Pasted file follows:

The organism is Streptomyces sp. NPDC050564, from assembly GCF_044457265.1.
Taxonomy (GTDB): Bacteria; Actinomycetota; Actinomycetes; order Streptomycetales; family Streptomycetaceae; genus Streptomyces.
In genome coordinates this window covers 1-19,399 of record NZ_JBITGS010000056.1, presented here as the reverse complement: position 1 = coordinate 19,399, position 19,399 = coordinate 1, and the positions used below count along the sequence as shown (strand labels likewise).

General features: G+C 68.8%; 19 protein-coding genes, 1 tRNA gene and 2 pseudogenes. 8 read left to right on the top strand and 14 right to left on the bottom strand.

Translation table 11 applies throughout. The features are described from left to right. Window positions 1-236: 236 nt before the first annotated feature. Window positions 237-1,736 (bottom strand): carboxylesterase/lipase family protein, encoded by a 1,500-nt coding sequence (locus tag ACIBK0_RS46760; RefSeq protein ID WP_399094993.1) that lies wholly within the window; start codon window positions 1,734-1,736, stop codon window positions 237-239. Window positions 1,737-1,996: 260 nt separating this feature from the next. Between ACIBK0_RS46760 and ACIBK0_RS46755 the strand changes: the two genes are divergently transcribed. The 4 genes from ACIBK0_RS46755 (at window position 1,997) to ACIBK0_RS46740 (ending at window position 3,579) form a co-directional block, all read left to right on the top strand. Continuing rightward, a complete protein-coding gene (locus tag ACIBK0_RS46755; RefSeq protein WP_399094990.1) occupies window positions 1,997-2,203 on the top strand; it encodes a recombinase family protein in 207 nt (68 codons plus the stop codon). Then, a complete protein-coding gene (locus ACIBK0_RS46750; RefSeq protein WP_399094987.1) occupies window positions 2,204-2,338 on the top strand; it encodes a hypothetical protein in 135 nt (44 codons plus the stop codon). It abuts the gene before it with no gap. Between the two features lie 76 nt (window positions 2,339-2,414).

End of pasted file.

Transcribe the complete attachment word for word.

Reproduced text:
The organism is Streptomyces sp. NPDC050564, from assembly GCF_044457265.1.
Taxonomy (GTDB): Bacteria; Actinomycetota; Actinomycetes; order Streptomycetales; family Streptomycetaceae; genus Streptomyces.
In genome coordinates this window covers 1-19,399 of record NZ_JBITGS010000056.1, presented here as the reverse complement: position 1 = coordinate 19,399, position 19,399 = coordinate 1, and the positions used below count along the sequence as shown (strand labels likewise).

General features: G+C 68.8%; 19 protein-coding genes, 1 tRNA gene and 2 pseudogenes. 8 read left to right on the top strand and 14 right to left on the bottom strand.

Translation table 11 applies throughout. The features are described from left to right. Window positions 1-236: 236 nt before the first annotated feature. Window positions 237-1,736 (bottom strand): carboxylesterase/lipase family protein, encoded by a 1,500-nt coding sequence (locus tag ACIBK0_RS46760; RefSeq protein ID WP_399094993.1) that lies wholly within the window; start codon window positions 1,734-1,736, stop codon window positions 237-239. Window positions 1,737-1,996: 260 nt separating this feature from the next. Between ACIBK0_RS46760 and ACIBK0_RS46755 the strand changes: the two genes are divergently transcribed. The 4 genes from ACIBK0_RS46755 (at window position 1,997) to ACIBK0_RS46740 (ending at window position 3,579) form a co-directional block, all read left to right on the top strand. Continuing rightward, a complete protein-coding gene (locus tag ACIBK0_RS46755; RefSeq protein WP_399094990.1) occupies window positions 1,997-2,203 on the top strand; it encodes a recombinase family protein in 207 nt (68 codons plus the stop codon). Then, a complete protein-coding gene (locus ACIBK0_RS46750; RefSeq protein WP_399094987.1) occupies window positions 2,204-2,338 on the top strand; it encodes a hypothetical protein in 135 nt (44 codons plus the stop codon). It abuts the gene before it with no gap. Between the two features lie 76 nt (window positions 2,339-2,414).